19. Single network gateway
    20. Multi-network gateway
    21. Querying the ledger
    22. Smart contract packaging and namespaces
    23. Using EvaluateTransaction to query the ledger
    24. Separating the logical from the physical
    25. Synchronous and asynchronous queries
    26. Query in a more complex topology
    27. Submitting a new transaction
    28. The other organizations in the network
    29. What it means to evaluate and submit a transaction
    30. The network topology doesn't matter!
    31. Atomic transactions within and across networks
    32. Combining transactions in a single unit of work
    33. Events and notifications
    34. Transactions, events, and smart contracts
    35. Transactions and events
    36. Smart contracts and events
    37. Event listening and notification
    38. Listening – how it works
    39. Asynchronous responses
    40. Summary
  9. Advanced Topics for Developing Smart Contracts and Applications
    1. Customizing SDK behavior
    2. Connection options to the rescue
    3. Event handler functions
    4. Checkpoint handler
    5. Transient data
    6. Explicitly recording transaction input
    7. Hiding the transaction input
    8. Private data
    9. Using private data collections
    10. Smart contract exploitation
    11. Private data with transient data
    12. Understanding private data collections
    13. Private data consensus and off-chain data
    14. Private data collections and verifiability
    15. Recapping on styles
    16. The verify-style transaction
    17. Applications, organizations, and private data
    18. Private data consensus
    19. The insert-style transaction
    20. The most important trade
    21. Insert-style smart contract
    22. Insert-style application transaction submission
    23. Read your own writes
    24. Collection and state endorsements policy
    25. Levels of endorsement policy
    26. A note on collection policies
    27. The transfer-style transaction
    28. The createInfo transaction
    29. The transferInfo transaction
    30. The updateInfo transaction
    31. The transfer-style application transaction submission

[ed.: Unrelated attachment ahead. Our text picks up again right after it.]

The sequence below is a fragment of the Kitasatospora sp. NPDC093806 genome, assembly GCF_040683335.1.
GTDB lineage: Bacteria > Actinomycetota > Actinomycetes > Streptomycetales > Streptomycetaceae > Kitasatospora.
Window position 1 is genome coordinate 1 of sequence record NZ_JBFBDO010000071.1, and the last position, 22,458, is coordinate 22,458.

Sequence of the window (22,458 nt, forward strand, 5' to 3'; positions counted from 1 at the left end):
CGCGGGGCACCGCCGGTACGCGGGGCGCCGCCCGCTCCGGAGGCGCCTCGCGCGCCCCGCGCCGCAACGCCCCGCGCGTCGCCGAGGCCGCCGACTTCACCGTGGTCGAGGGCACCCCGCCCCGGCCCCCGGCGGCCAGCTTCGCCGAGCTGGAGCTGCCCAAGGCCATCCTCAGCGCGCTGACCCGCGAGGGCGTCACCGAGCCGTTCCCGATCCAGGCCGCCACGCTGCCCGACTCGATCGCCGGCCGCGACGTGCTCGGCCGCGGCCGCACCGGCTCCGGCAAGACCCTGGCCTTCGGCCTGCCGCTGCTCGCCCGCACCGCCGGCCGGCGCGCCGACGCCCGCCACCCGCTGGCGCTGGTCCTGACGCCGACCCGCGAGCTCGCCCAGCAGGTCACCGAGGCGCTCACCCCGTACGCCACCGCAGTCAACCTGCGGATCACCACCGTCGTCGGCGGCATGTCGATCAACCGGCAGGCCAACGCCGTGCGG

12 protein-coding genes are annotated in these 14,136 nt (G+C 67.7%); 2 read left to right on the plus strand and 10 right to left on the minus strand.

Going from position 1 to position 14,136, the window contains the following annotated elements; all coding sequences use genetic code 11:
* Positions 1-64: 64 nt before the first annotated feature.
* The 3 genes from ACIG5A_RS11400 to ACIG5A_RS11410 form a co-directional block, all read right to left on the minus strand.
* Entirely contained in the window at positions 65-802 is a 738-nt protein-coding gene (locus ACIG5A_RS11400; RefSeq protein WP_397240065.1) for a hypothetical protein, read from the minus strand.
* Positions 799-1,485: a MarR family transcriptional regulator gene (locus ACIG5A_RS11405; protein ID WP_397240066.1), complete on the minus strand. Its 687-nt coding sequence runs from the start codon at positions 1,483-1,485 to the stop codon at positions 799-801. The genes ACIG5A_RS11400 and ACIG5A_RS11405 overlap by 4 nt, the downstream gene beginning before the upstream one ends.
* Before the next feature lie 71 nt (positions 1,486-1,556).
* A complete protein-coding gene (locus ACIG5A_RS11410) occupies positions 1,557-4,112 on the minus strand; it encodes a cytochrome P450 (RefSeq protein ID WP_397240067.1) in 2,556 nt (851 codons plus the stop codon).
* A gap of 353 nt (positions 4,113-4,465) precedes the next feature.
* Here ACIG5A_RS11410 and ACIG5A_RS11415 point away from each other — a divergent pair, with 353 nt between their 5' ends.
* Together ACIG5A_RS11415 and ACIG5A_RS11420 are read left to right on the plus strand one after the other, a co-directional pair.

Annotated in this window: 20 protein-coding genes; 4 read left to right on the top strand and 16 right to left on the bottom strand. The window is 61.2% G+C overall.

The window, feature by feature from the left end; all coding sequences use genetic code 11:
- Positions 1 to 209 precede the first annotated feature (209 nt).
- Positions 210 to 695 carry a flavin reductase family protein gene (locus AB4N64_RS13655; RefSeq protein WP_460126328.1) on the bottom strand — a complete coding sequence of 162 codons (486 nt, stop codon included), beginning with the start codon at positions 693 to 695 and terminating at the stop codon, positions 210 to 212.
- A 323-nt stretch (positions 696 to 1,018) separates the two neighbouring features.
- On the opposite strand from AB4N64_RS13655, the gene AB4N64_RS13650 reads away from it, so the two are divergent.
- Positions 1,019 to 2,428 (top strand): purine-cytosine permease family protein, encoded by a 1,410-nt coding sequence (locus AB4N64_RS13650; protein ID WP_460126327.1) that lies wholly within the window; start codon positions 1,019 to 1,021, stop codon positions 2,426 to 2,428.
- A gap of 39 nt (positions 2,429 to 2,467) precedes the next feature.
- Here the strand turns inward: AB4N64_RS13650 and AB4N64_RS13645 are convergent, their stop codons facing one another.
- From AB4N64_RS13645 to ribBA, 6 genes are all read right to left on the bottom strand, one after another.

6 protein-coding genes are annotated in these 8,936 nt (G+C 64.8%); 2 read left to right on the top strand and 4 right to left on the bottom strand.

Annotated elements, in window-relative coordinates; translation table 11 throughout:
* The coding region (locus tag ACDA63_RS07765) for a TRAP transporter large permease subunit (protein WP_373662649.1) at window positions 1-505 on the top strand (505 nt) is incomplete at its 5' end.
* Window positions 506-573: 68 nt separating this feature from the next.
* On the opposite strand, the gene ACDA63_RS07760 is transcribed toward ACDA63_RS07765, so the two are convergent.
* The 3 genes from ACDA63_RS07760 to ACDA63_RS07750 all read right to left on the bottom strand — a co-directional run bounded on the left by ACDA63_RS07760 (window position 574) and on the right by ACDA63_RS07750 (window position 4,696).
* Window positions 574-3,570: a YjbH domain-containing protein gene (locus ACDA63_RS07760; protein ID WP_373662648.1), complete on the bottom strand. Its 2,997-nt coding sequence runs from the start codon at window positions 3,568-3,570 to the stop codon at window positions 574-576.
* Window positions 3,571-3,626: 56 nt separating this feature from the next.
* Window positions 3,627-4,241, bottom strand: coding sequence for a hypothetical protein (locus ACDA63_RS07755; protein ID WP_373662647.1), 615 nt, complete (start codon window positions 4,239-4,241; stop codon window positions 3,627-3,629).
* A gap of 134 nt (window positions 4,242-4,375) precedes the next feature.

32. Summarizing smart contracts, transactions, and applications
    33. Advanced smart contract packaging
    34. Multi-definition packages
    35. Functional packaging
    36. Summary
  10. Network Operation and Distributed Application Building
    1. Stages in a Fabric network's life cycle
    2. Fabric application model and architecture
    3. Fabric application development overview
    4. Architecture of a Fabric application for trade
    5. Operations – network setup and bootstrap
    6. Operations overview – channel and contract setup
    7. Prerequisites – creating all channel artifacts
    8. Creating all channel artifacts
    9. Launching the network
    10. Overview of Fabric tools and commands
    11. Creating channels
    12. Using the trade.sh script as a shortcut
    13. Verifying block creation
    14. Joining organization peers to channels
    15. Setting organization anchor peers on channels
    16. Running all channel operations in one go
    17. Installing and initializing contracts
    18. Using CLI tools to install and initialize contracts
    19. Installing contracts using the VS Code IBP extension
    20. Developing service-layer applications
    21. Application runtime life cycle
    22. An application for the importer's organization
    23. Importer application structure
    24. Project dependencies
    25. Setting application properties and generating a connection profile
    26. Designing a service API for the importer application
    27. User registration, login, and session management
    28. User roles and access control
    29. Fabric registration, enrolment, and identity wallets
    30. Contract invocations through gateways
    31. Launching and testing the application
    32. Event management
    33. Exercising the application through a presentation layer
    34. Launching applications
    35. An end-to-end scenario – trade request to final payment
    36. Users and their credentials
    37. Registering users
    38. Logging in users
    39. Requesting a trade as an importer
    40. Accepting a trade as an exporter
    41. Requesting a letter of credit as an importer
    42. Issuing a letter of credit as an importer's bank